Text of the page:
• Deterioration in appearance and personal hygiene. 
  • Eating extremes, unexplained weight loss, distorted body image.
  • Tendency toward perfectionism.
  • Giving away prized possessions; preoccupation with the subject of death.
  • Unexplained injuries such as bruises, burns, or fractures.
  • Avoidance of eye contact or physical contact.
  • Excessive fearfulness or distrust of adults.
  • Abusive behavior toward other children, especially younger ones.

Contact the council to find out how to refer the girl and her parent/guardian to experts at school or in the community.  Email: or call 800-624-4185.

Share your concern with the girl’s family, if this is feasible.

What to do if.....

There is an Accident

Although you hope the worst never happens, you must observe council procedures for handling accidents and fatalities. At the scene of an accident, first provide all possible care for the injured person. Follow established council procedures for obtaining medical assistance and immediately reporting the emergency. To do this, you must always have on hand the names and telephone numbers of council staff, parents/guardians and emergency services such as the police, fire department or hospital. Check with your council for emergency contact information.

GSHS Emergency Procedures

Adhere to all Safety Activity Checkpoints.

Please keep a copy of these guidelines and report form with you in your First-Aid Kit at all Girl Scout Activities.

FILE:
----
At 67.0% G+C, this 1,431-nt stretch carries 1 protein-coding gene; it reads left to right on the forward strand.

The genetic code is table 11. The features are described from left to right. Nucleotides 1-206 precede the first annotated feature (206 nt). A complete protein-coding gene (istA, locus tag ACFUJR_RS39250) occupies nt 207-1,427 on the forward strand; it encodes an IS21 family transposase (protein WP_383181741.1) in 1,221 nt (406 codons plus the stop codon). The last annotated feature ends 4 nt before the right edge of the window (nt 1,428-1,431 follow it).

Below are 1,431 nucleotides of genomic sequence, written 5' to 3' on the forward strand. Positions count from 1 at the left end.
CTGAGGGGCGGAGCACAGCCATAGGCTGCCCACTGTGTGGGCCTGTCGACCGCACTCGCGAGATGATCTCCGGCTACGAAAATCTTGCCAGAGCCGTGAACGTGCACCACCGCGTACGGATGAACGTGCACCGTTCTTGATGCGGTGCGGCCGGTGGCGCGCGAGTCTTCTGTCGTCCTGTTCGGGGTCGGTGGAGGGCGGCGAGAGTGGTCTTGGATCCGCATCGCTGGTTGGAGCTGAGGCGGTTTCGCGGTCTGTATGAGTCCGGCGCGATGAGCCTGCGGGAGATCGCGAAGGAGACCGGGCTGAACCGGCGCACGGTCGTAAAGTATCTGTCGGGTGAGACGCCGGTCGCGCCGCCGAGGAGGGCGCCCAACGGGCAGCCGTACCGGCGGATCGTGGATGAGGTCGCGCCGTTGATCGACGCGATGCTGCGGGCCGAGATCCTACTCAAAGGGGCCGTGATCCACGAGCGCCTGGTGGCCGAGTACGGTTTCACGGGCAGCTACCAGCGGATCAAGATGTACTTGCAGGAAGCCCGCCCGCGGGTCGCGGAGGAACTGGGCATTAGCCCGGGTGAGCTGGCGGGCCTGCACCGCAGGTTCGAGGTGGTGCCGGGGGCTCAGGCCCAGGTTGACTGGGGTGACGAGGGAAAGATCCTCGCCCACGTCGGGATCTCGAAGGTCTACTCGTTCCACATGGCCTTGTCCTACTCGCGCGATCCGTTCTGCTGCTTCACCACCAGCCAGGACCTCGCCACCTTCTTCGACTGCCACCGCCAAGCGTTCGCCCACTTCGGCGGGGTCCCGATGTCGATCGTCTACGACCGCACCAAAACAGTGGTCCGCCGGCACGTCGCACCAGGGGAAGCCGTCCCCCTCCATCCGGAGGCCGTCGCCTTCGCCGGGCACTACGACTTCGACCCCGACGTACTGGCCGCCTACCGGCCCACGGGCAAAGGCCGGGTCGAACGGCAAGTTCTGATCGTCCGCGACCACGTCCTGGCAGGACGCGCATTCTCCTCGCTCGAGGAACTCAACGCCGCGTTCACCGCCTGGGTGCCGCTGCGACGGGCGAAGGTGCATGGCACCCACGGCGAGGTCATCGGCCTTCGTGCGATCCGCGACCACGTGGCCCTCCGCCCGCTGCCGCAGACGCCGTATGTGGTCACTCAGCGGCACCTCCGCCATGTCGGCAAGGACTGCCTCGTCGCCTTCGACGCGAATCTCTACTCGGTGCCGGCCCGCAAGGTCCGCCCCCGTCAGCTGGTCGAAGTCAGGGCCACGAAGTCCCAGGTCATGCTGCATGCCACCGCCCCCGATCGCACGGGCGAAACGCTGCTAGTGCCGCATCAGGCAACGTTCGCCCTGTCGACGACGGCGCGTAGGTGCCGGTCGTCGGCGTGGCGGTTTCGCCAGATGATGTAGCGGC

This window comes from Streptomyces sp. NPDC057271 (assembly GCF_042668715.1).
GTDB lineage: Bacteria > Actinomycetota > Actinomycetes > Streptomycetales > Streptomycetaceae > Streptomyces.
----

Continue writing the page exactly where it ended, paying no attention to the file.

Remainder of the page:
In the event of a serious accident, emergency or fatality please follow the following council emergency procedures:

  • Provide First Aid to the injured person. Dial 9-1-1 if emergency assistance is needed.
  • Keep a responsible person at the scene at all times.
  • Keep the girls calm and occupied.
  • Notify the Council Crisis Team: during business hours at 800-624-4185 or call your Member Support Specialist after hours or on weekends.
  • Call your troop's emergency contact person to let the parents know there is a delay. Have it planned in advance what the person will say.
  • In the event of a fatality, see that no disturbance of the victim or surroundings is permitted until police arrive.
  • Do not surrender permission slips or medical records. Keep your copies.
  • Refer all media (press, radio, TV) inquiries to the Council. Do not make any statements or release names to anyone.
  • File an Accident/Incident Report and refer all insurance questions to Council personnel.

Please remember: Only Council-designated spokespersons (Council Crisis Team) are authorized to speak on behalf of the Council. It is very important that communications are controlled to minimize risk. A good response is:

"I really don't have all of the information you are looking for. You need to speak with someone from our communications team."

Feel free to give them the office phone number: 800-624-4185